Why did you decide to list the tracks on the album in the order they were recorded?
Having been playing the songs live for some time, I kind of had a go to set list that I enjoyed playing, so I thought it would be cool to use that as a basis for the album track listing. Also, as I had never recorded in this way before, with each song in the recording process, I was able to learn from the previous one, and so I hope that the album not only has a flow from a songwriting perspective but also grows in it’s production values as well.
Your lyrics are very honest and thought-provoking, do you draw on personal experiences for songwriting inspiration?
Very much so… People write in different ways but for me the writing process always seems to be a kind of subconscious release of whatever’s happening in my life at that time. So I would never think that I’ll write about a certain experience, but with hindsight I can always find relevance in the lyrics that emerge, and I can see what they might be referring to, which is quite cathartic.
You’ve toured with some high-profile artists such as Bastille and Public Service Broadcasting, how did these opportunities come about?
I started gigging in London as a teenager and became a regular at places like The Boogaloo in Highgate and The Monarch in Camden. I got to know the community and was championed by the legend that is Beans On Toast, and this led to my involvement with Communion and The Joe Strummer Foundation, which opened up a lot of doors to lots of great gigs!
You’ve been in multiple bands such as The Joker & The Thief and Dark Moon, do you miss being in a band? Is this something you might return to?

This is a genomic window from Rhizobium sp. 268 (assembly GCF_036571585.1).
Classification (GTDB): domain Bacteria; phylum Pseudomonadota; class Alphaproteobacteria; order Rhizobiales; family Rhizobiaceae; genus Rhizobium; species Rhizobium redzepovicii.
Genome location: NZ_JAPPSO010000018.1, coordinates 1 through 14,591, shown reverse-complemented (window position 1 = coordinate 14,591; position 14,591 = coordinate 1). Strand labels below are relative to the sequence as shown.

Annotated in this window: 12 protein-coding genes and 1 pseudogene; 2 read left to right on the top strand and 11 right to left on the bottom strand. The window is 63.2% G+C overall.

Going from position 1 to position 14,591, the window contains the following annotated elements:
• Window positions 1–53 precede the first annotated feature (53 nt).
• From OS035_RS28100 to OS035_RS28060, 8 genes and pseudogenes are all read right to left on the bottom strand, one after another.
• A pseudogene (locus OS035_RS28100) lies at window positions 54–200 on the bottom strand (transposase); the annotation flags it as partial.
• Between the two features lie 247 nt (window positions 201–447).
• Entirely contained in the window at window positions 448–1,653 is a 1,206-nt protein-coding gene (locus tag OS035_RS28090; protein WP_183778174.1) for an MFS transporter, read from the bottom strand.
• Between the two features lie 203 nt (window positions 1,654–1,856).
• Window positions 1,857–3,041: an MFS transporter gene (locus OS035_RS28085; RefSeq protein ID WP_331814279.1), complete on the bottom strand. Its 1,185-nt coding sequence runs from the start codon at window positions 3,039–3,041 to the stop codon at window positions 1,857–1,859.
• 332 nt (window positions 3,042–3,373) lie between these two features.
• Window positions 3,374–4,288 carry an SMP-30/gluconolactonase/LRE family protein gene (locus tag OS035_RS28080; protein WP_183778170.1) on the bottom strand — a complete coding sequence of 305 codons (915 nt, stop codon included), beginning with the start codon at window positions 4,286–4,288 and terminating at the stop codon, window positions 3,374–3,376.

Yes! I’d really like to put a band together for the solo project, and see how these solo recordings turn out with a live band. Dark Moon is still in action and we’re about to start the recording process for our second album, which I’m very excited about.
Imagine you were playing the middle slot in the gig of your dreams next week, who would you be supporting and who would be opening for you? Where would you be playing?
I’d no doubt be supporting The Barr Brothers, and opening for me would have to be Johnny Lloyd from Tribes, and we’d be at The Roundhouse. Easy.
What artists are you listening to at the moment? Do you have a go-to playlist?
The Barr Brothers… Did I mention them already?
What can we expect from your live acoustic set on our Instagram on the 9th July?
I think the plan is to stick closely to the album track-listing, although since the album is over an hour long, it’ll be the slightly more condensed version! I might throw in some new material I’ve been working on as well, but that’s usually an in-the-moment decision… Really looking forward to it!